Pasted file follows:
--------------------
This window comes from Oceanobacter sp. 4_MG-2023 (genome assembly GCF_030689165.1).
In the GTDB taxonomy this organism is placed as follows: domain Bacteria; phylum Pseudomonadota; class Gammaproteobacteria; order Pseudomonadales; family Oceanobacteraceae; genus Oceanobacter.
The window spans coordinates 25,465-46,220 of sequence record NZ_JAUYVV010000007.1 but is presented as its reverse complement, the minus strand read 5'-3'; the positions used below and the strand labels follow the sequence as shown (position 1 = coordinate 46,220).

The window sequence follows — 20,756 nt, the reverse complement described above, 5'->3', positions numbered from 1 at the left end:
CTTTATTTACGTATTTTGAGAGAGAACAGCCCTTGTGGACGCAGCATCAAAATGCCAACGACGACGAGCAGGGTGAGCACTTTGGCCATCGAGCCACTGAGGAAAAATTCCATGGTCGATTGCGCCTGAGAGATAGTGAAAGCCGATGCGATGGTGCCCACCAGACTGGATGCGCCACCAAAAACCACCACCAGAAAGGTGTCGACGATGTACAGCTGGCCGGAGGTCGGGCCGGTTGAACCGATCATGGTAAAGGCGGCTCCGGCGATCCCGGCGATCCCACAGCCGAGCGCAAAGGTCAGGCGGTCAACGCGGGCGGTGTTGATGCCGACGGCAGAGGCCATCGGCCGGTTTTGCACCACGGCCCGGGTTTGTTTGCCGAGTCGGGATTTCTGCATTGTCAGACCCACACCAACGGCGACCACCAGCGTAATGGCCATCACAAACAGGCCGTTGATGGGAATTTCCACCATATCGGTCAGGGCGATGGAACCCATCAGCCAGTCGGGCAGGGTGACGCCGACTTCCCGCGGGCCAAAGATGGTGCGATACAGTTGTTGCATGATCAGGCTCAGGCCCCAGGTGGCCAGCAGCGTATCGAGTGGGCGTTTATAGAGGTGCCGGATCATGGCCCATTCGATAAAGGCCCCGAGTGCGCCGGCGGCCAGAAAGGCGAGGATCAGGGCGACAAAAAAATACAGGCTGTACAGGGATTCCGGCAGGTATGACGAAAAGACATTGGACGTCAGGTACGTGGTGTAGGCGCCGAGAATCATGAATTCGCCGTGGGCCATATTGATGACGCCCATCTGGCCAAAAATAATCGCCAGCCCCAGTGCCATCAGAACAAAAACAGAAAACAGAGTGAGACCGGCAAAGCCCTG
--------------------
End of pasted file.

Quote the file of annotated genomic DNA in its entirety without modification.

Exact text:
This window comes from Oceanobacter sp. 4_MG-2023 (genome assembly GCF_030689165.1).
In the GTDB taxonomy this organism is placed as follows: domain Bacteria; phylum Pseudomonadota; class Gammaproteobacteria; order Pseudomonadales; family Oceanobacteraceae; genus Oceanobacter.
The window spans coordinates 25,465-46,220 of sequence record NZ_JAUYVV010000007.1 but is presented as its reverse complement, the minus strand read 5'-3'; the positions used below and the strand labels follow the sequence as shown (position 1 = coordinate 46,220).

The window sequence follows — 20,756 nt, the reverse complement described above, 5'->3', positions numbered from 1 at the left end:
CTTTATTTACGTATTTTGAGAGAGAACAGCCCTTGTGGACGCAGCATCAAAATGCCAACGACGACGAGCAGGGTGAGCACTTTGGCCATCGAGCCACTGAGGAAAAATTCCATGGTCGATTGCGCCTGAGAGATAGTGAAAGCCGATGCGATGGTGCCCACCAGACTGGATGCGCCACCAAAAACCACCACCAGAAAGGTGTCGACGATGTACAGCTGGCCGGAGGTCGGGCCGGTTGAACCGATCATGGTAAAGGCGGCTCCGGCGATCCCGGCGATCCCACAGCCGAGCGCAAAGGTCAGGCGGTCAACGCGGGCGGTGTTGATGCCGACGGCAGAGGCCATCGGCCGGTTTTGCACCACGGCCCGGGTTTGTTTGCCGAGTCGGGATTTCTGCATTGTCAGACCCACACCAACGGCGACCACCAGCGTAATGGCCATCACAAACAGGCCGTTGATGGGAATTTCCACCATATCGGTCAGGGCGATGGAACCCATCAGCCAGTCGGGCAGGGTGACGCCGACTTCCCGCGGGCCAAAGATGGTGCGATACAGTTGTTGCATGATCAGGCTCAGGCCCCAGGTGGCCAGCAGCGTATCGAGTGGGCGTTTATAGAGGTGCCGGATCATGGCCCATTCGATAAAGGCCCCGAGTGCGCCGGCGGCCAGAAAGGCGAGGATCAGGGCGACAAAAAAATACAGGCTGTACAGGGATTCCGGCAGGTATGACGAAAAGACATTGGACGTCAGGTACGTGGTGTAGGCGCCGAGAATCATGAATTCGCCGTGGGCCATATTGATGACGCCCATCTGGCCAAAAATAATCGCCAGCCCCAGTGCCATCAGAACAAAAACAGAAAACAGAGTGAGACCGGCAAAGCCCTG